During the day, the students helped to unearth more than 1,000 turtle eggs to assist UCR’s efforts in recording and assessing the quality of the nesting, before gingerly returning them. They also met with local community leaders who outlined important conservation efforts of the sea turtles, which are threatened by poaching, marine debris, trafficking and urban development.

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Witnessing the nesting of an Olive Ridley sea turtle

Another major highlight was an overnight stay at the Sloth Sanctuary of Costa Rica in Limón, a facility dedicated to the rescue, rehabilitation, release and research of two- and three-fingered sloths. The students were able to see some of the centre’s furry residents while learning about the solitary tree-dwellers’ sedentary lifestyle. Interesting nuggets of information on sloth behaviour include sloths coming down to the ground only once a week, resulting in up to one kilogram of faeces and two litres of urine deposited each time; and that they sleep 10 to 12 hours a day. Students also experienced the sloth’s habitat first-hand via an exciting canoe ride down a meandering river. The Sanctuary, classified as a research centre in 1997, has received more than 600 orphaned or injured sloths to date, with about 100 being successfully reintroduced into the forests.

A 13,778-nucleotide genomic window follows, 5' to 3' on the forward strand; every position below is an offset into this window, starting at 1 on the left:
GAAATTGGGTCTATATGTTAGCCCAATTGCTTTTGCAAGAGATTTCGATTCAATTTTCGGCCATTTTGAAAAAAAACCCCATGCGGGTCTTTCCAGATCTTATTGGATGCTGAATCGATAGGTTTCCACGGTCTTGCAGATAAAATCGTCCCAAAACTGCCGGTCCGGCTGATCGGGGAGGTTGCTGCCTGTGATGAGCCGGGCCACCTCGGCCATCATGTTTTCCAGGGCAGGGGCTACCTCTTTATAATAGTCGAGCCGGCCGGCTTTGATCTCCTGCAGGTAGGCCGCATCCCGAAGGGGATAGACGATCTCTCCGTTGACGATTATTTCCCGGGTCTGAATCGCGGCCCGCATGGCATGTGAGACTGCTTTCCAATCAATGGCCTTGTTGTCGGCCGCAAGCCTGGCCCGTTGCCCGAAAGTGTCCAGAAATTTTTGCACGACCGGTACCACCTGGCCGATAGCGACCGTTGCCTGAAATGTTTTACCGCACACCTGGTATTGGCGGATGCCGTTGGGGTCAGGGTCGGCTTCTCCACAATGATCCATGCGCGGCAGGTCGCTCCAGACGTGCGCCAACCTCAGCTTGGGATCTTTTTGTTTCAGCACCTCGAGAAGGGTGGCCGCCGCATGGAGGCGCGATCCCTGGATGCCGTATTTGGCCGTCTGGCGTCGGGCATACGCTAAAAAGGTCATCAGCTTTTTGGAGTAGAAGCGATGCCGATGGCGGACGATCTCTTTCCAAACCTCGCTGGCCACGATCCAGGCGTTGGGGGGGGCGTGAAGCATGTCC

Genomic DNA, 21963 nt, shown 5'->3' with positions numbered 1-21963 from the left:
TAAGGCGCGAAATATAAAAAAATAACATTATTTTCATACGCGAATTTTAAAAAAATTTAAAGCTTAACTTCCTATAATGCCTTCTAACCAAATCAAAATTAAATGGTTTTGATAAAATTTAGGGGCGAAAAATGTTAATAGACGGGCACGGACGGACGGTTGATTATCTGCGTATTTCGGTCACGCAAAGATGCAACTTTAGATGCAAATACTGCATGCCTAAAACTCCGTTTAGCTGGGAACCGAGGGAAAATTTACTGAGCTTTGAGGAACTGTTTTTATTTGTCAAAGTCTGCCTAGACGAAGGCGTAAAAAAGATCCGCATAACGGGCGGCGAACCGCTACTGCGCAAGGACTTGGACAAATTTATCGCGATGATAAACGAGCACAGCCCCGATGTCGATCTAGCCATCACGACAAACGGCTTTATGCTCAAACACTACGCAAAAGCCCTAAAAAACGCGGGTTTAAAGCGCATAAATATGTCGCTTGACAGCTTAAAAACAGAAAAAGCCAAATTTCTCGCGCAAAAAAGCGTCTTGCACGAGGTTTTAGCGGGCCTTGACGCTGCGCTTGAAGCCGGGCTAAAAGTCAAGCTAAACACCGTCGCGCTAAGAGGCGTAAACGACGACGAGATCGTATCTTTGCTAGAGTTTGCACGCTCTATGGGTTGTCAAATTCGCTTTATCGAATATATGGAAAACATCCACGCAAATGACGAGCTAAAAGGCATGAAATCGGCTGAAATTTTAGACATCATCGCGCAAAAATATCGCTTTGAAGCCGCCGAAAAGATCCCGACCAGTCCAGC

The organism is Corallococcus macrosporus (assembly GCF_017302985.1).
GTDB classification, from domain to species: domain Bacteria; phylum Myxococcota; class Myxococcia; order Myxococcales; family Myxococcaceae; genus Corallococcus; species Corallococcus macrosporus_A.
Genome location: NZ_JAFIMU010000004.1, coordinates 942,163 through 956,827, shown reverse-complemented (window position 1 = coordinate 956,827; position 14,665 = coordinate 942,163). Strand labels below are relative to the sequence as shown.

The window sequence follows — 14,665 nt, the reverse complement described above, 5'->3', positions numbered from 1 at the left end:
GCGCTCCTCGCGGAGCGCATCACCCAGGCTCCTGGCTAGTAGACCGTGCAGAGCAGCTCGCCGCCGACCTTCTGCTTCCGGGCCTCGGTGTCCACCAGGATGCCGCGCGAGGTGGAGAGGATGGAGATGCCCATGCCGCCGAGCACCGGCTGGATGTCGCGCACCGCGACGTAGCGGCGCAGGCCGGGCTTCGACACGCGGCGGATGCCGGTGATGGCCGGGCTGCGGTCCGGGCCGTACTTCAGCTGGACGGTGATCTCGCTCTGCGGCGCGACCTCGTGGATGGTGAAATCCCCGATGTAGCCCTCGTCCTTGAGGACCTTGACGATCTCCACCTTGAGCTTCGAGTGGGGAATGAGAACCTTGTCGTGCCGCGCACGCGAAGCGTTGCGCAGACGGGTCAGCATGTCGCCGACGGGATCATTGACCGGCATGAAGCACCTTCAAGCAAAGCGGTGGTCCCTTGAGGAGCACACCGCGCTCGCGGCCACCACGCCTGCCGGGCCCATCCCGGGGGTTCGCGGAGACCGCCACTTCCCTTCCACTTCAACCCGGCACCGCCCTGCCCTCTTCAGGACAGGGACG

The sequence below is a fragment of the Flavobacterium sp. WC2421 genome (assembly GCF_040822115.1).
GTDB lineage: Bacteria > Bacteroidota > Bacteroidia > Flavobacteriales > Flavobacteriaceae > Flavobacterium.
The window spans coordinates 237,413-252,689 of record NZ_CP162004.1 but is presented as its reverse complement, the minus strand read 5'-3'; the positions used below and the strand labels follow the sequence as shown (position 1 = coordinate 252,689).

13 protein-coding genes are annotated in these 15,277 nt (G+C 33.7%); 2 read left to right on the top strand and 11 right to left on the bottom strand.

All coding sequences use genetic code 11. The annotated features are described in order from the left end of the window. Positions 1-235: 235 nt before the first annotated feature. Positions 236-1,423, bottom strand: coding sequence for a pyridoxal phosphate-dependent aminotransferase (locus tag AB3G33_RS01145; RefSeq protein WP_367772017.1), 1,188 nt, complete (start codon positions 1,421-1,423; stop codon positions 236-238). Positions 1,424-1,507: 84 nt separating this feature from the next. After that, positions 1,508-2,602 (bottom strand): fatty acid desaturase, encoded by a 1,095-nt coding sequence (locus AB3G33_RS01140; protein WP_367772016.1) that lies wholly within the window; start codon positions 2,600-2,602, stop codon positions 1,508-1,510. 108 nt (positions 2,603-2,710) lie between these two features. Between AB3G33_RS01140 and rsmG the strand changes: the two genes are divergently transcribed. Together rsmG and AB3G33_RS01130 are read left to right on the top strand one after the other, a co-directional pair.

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The Panama Canal uses a system of locks with two lanes that operate as water elevators, allowing ships to cross the Continental Divide

In Panama, participants explored landmarks such as the Panama Canal, an artificial 80km waterway connecting the Atlantic and Pacific Oceans, and the Biodiversity Museum with its interactive exhibitions on Panama’s colourful historical developments and rich wildlife. A walking tour allowed them to admire the different architectural styles present in the colonial city area.

The final day was spent at Ciudad del Saber or “City of Knowledge”, a former US military base turned innovative cluster of 195 academic and research institutes, companies and non-governmental organisations. There the students learnt about the economic, social and environmental aspects of Panama, and toured sustainable projects within the City.

For Year 2 NUS Business student Leon Lim, the broad exposure provided by STEER helped him to understand more about various overlapping issues in the region. He offered some advice to future participants, “Don’t be deterred by distance, preconceived notions or your personal fear of the unknown. Be open to new experiences as it’ll often turn out to be quite different from what you expect, in a very good way.”

“I hope students from this programme will go home with a greater appreciation for environmental conservation and diversity of approaches to education, as well as a greater appreciation for one another despite any differences they may have,” added Dr Coleman.

Inaugurated in 2010, the STEER Programme is managed by the NUS International Relations Office and has expanded to include countries in Asia, Europe and the Middle East.